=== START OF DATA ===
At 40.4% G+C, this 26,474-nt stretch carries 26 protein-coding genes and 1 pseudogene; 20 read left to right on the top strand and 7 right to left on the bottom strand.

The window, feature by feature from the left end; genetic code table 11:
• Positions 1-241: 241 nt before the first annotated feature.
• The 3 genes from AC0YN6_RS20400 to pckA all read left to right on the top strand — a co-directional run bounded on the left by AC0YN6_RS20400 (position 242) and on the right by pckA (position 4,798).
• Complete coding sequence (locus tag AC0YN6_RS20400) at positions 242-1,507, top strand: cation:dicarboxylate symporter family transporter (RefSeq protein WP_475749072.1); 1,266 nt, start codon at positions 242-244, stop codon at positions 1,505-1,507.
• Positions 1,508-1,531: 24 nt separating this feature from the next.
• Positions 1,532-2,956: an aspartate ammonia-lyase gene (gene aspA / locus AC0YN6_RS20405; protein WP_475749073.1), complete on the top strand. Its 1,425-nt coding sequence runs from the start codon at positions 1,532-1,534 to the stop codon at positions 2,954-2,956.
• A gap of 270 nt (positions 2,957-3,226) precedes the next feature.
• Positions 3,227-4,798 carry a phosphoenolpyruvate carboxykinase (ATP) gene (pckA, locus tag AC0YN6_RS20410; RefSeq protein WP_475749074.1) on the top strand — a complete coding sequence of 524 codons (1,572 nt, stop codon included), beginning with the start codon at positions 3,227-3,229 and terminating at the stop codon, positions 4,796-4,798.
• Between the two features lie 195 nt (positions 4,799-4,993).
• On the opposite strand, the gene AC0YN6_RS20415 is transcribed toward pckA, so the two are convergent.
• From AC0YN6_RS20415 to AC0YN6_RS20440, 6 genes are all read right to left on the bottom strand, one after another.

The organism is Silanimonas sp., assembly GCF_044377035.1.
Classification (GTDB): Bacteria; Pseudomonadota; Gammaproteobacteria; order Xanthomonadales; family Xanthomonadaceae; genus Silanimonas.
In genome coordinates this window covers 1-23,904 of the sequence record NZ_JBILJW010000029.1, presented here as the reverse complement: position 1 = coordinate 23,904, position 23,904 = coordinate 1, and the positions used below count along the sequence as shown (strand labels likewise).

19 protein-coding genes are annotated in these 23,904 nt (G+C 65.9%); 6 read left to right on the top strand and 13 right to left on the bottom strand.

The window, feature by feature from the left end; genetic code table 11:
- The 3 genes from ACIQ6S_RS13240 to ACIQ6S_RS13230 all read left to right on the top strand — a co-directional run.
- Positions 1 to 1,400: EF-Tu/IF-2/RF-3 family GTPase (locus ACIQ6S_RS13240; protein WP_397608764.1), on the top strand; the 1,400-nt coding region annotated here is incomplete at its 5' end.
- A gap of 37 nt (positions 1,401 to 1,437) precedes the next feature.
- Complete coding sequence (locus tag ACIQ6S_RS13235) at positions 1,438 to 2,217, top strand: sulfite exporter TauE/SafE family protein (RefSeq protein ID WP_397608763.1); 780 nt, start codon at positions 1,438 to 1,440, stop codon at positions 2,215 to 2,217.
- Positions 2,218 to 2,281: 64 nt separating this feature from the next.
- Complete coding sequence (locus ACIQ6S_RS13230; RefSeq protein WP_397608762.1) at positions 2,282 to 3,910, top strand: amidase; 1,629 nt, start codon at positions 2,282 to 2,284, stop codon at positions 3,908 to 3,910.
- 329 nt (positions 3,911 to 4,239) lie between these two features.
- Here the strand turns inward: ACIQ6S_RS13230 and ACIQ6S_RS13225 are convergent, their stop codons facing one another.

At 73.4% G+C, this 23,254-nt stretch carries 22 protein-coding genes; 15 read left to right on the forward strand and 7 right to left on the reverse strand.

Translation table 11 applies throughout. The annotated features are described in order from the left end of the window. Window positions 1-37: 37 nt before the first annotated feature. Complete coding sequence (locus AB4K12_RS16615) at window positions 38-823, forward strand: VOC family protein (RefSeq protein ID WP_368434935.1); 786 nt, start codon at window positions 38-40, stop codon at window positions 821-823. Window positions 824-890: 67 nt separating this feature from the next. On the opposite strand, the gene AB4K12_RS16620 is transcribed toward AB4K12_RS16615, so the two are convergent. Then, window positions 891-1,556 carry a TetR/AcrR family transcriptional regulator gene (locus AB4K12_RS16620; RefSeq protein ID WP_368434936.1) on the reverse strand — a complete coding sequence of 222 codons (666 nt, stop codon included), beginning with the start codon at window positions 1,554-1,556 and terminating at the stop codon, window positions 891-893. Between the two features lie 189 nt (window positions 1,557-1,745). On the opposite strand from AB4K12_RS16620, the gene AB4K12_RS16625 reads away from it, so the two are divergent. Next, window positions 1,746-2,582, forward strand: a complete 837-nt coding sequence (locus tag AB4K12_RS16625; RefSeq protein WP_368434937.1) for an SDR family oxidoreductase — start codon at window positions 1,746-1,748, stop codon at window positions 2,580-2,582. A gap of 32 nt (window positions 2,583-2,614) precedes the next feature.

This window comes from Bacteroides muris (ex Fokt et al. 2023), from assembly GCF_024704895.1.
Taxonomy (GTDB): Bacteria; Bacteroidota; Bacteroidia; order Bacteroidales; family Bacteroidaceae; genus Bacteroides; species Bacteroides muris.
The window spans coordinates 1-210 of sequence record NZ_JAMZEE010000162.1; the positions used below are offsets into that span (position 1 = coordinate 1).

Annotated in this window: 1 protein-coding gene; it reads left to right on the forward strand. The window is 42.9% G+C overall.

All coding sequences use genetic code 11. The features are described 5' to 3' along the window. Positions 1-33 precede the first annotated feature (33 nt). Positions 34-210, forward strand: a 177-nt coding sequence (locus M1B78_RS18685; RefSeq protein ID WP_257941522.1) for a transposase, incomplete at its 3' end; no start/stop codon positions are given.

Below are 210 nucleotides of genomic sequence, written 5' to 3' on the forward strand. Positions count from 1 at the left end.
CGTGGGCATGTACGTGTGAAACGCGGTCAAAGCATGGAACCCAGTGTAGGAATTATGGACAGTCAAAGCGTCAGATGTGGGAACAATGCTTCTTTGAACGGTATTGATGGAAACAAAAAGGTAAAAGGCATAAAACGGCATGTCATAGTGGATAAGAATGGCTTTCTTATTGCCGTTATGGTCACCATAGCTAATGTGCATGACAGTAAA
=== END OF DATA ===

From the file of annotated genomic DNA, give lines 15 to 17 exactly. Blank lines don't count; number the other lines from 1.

In genome coordinates this window covers 1-23,904 of the sequence record NZ_JBILJW010000029.1, presented here as the reverse complement: position 1 = coordinate 23,904, position 23,904 = coordinate 1, and the positions used below count along the sequence as shown (strand labels likewise).

19 protein-coding genes are annotated in these 23,904 nt (G+C 65.9%); 6 read left to right on the top strand and 13 right to left on the bottom strand.

The window, feature by feature from the left end; genetic code table 11: